Gawn got off to a slow start, but really started gaining momentum over the last two weeks. Of course, Grundy started to gain momentum a week earlier after an equally unimpressive first up performance. Still, Grundy’s round four efforts were monstrous, and propelled him to the top, in every sense of this ranking structure.

McEvoy has been clunking marks all over the ground, but had it taken up to him by Rowan Marshall in R4. It was such a contrast, with McEvoy topping 40 hit outs, but Marshall owning individual clearances. The Saints have found their number one ruckman.

Rhys Stanley continues to impress, and has really bolstered the Cats’ midfield.


Who’s knocking on the door?

Callum Sinclair (Syd), Todd Goldstein (NM), Tim English (WB), Sam Jacobs (Ade), Shane Mumford (GWS)


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Now, onto the big list…




25 – Rhys Stanley (Geelong)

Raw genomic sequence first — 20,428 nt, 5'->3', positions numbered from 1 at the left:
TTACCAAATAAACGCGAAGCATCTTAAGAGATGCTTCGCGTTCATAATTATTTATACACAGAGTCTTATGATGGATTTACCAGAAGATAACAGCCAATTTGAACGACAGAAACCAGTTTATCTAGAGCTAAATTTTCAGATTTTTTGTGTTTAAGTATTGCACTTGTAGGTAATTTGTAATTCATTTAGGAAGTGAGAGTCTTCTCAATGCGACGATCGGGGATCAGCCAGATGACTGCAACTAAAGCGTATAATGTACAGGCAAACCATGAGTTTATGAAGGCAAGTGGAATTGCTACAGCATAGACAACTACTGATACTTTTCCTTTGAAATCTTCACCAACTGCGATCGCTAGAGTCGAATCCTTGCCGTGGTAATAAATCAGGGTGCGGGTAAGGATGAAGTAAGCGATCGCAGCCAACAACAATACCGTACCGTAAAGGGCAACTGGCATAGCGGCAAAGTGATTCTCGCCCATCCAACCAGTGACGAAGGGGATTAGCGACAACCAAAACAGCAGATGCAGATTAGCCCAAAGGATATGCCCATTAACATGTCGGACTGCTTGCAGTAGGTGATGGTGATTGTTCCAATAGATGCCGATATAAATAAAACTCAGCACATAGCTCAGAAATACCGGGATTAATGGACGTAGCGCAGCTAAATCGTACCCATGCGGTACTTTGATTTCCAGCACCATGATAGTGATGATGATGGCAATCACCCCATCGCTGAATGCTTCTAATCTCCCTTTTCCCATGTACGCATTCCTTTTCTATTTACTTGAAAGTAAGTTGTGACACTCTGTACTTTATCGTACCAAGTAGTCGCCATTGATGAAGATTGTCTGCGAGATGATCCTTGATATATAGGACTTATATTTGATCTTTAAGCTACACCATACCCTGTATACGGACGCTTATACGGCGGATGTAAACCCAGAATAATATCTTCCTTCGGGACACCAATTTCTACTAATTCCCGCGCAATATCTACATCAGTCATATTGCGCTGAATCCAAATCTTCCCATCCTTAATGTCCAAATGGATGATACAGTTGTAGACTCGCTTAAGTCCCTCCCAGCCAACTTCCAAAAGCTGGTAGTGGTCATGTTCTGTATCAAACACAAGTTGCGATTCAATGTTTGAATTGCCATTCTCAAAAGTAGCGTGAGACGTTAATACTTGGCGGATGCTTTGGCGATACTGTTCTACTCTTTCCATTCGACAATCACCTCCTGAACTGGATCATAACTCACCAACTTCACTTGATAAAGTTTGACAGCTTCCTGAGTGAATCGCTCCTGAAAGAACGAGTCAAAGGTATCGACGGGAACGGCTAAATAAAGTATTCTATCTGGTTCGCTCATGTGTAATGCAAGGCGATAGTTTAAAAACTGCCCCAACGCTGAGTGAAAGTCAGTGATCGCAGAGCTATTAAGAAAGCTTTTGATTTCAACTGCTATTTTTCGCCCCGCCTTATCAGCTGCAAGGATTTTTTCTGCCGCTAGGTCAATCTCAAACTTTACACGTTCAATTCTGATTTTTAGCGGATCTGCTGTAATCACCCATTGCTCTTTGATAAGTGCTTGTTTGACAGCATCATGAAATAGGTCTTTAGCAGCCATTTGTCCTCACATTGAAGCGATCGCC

7th in hitouts. 10th in centre clearances


24 – Clayton Oliver (Melbourne)

8th in disposals. 4th in contested possessions. 3rd in clearances. Equal 7th in inside 50s.


23 – Rowan Marshall (St Kilda)

9th in hitouts. 5th in stoppage clearances


22 – Jack Billings (St Kilda)

6th in uncontested possessions. 10th in effective disposals


21 – Jack Macrae (Western Bulldogs)

5th in disposals. 7th in uncontested possessions. 4th in effective disposals per game.


20 – Matt Taberner (Fremantle)

4th in contested marks.


19 – Gary Ablett (Geelong)

10th in score involvements.


18 – Nat Fyfe (Fremantle)

4th in contested disposals per game. 4th in clearances per game


17 – Ben McEvoy (Hawthorn)

2nd in contested marks. 5th in hitouts.


16 – Travis Boak (Port Adelaide)

3rd in score involvements. 3rd in disposals. 9th in contested possessions.


E14 – Brad Ebert (Port Adelaide)

6th in tackles inside 50.


E14 – Marcus Bontempelli (Western Bulldogs)

9th in disposals. 3rd in metres gained. 3rd in inside 50s.


13 – Max Gawn (Melbourne)

2nd in hitouts.